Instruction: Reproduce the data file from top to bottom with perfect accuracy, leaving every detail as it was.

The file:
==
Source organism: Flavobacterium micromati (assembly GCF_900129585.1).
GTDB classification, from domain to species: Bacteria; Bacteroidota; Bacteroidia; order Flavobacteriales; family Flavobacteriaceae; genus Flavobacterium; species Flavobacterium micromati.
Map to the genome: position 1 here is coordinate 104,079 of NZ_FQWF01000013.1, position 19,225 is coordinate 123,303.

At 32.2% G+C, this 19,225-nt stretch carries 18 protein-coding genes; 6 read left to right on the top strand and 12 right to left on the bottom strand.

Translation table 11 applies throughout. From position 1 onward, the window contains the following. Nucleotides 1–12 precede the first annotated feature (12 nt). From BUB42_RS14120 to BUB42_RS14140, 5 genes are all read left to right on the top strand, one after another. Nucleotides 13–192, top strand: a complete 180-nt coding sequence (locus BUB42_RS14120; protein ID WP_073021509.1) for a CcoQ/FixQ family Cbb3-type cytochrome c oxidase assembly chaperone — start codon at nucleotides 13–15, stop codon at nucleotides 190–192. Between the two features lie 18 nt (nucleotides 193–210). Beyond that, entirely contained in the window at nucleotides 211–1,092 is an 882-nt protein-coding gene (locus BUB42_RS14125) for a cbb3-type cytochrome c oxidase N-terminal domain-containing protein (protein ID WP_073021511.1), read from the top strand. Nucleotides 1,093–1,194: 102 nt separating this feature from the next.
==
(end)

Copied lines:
Source organism: Flavobacterium micromati (assembly GCF_900129585.1).
GTDB classification, from domain to species: Bacteria; Bacteroidota; Bacteroidia; order Flavobacteriales; family Flavobacteriaceae; genus Flavobacterium; species Flavobacterium micromati.
Map to the genome: position 1 here is coordinate 104,079 of NZ_FQWF01000013.1, position 19,225 is coordinate 123,303.

At 32.2% G+C, this 19,225-nt stretch carries 18 protein-coding genes; 6 read left to right on the top strand and 12 right to left on the bottom strand.

Translation table 11 applies throughout. From position 1 onward, the window contains the following. Nucleotides 1–12 precede the first annotated feature (12 nt). From BUB42_RS14120 to BUB42_RS14140, 5 genes are all read left to right on the top strand, one after another. Nucleotides 13–192, top strand: a complete 180-nt coding sequence (locus BUB42_RS14120; protein ID WP_073021509.1) for a CcoQ/FixQ family Cbb3-type cytochrome c oxidase assembly chaperone — start codon at nucleotides 13–15, stop codon at nucleotides 190–192. Between the two features lie 18 nt (nucleotides 193–210). Beyond that, entirely contained in the window at nucleotides 211–1,092 is an 882-nt protein-coding gene (locus BUB42_RS14125) for a cbb3-type cytochrome c oxidase N-terminal domain-containing protein (protein ID WP_073021511.1), read from the top strand. Nucleotides 1,093–1,194: 102 nt separating this feature from the next.